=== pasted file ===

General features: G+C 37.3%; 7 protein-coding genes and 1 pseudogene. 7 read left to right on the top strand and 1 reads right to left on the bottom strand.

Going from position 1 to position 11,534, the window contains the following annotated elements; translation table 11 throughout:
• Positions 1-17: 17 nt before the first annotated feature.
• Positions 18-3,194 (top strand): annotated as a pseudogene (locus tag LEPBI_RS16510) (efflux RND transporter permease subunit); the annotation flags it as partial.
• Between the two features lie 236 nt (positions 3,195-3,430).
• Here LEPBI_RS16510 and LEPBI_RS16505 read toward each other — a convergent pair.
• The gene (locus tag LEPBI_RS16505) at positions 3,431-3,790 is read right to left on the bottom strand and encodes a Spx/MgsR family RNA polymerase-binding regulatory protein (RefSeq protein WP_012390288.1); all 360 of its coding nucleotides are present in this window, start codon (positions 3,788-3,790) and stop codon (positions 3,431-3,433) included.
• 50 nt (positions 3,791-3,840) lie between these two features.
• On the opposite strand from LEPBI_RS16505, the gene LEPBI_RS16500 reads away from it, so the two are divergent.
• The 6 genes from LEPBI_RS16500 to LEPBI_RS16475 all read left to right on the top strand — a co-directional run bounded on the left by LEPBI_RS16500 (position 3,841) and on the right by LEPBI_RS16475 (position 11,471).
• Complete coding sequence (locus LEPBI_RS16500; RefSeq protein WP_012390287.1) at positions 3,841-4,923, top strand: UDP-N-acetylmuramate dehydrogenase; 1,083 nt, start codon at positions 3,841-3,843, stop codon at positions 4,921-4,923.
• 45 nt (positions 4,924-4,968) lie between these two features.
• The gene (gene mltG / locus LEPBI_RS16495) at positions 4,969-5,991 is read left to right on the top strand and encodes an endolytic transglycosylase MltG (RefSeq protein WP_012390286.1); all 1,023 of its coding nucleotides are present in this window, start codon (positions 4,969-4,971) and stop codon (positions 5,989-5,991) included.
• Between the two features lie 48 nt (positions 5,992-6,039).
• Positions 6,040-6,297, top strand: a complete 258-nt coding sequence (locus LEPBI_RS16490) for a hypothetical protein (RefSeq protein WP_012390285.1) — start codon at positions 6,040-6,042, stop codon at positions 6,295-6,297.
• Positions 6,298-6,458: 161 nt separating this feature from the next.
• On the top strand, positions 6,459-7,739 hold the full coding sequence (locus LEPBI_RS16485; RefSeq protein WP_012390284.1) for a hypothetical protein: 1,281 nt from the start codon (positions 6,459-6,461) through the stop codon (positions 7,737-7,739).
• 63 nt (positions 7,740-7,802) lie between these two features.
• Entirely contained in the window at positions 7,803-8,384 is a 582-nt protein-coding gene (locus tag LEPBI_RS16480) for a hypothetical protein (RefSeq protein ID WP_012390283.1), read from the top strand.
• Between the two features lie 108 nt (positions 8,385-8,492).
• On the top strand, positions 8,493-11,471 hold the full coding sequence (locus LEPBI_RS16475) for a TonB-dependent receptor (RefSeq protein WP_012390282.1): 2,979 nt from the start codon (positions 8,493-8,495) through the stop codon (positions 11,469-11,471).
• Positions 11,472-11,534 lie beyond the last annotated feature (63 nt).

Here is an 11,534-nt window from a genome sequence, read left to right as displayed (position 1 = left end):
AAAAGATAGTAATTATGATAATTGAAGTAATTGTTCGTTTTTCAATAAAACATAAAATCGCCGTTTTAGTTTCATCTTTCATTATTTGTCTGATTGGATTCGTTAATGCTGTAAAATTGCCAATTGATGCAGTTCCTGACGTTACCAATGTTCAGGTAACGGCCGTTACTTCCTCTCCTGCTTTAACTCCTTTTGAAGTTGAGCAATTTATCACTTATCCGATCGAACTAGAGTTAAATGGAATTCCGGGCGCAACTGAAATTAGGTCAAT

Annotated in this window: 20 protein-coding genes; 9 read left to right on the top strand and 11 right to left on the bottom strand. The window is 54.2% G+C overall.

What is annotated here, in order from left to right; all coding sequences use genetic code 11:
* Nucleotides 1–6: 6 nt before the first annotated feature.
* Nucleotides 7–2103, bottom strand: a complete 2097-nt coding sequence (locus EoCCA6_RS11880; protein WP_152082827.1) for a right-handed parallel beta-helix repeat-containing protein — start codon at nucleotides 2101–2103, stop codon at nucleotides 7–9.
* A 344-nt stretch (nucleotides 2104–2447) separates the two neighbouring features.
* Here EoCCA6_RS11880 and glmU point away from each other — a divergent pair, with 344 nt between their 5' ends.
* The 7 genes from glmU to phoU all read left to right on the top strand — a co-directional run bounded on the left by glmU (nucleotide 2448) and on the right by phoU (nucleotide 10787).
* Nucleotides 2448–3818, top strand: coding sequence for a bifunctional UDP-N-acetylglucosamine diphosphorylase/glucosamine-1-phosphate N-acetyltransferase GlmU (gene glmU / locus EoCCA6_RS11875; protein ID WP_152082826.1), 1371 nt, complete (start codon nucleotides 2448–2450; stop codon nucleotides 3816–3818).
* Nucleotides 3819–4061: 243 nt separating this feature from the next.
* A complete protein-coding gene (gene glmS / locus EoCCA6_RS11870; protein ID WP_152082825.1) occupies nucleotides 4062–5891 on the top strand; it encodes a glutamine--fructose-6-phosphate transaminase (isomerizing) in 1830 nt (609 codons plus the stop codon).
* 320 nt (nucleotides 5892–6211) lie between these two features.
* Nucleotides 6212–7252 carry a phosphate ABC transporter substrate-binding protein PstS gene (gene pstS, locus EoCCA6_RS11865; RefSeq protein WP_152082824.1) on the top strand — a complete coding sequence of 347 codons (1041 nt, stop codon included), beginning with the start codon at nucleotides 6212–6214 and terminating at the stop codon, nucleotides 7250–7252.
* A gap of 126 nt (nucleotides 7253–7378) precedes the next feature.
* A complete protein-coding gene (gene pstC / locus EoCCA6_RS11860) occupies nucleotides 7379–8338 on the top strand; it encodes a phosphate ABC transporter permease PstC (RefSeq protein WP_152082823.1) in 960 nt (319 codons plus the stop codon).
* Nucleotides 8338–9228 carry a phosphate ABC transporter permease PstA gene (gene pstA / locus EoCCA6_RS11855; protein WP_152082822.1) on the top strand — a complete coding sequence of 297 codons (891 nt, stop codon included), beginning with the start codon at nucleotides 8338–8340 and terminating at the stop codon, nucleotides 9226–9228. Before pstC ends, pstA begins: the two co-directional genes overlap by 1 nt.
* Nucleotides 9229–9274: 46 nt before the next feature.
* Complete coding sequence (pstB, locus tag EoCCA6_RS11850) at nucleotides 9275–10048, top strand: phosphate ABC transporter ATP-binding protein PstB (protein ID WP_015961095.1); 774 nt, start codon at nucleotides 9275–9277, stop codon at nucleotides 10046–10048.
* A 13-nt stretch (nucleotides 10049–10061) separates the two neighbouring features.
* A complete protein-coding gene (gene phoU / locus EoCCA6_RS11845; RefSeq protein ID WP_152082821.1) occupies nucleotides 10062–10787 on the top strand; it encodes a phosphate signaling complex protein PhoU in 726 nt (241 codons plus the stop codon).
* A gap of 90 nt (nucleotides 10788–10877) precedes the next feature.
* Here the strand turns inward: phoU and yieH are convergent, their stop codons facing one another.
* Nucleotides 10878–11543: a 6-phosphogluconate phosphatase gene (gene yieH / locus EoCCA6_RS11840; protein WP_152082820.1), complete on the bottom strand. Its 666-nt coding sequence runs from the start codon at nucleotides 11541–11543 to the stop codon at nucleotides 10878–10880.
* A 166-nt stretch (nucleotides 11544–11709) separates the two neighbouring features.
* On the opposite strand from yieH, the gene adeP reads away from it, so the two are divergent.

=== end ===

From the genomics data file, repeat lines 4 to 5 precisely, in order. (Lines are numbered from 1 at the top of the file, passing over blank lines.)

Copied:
• Positions 18-3,194 (top strand): annotated as a pseudogene (locus tag LEPBI_RS16510) (efflux RND transporter permease subunit); the annotation flags it as partial.
• Between the two features lie 236 nt (positions 3,195-3,430).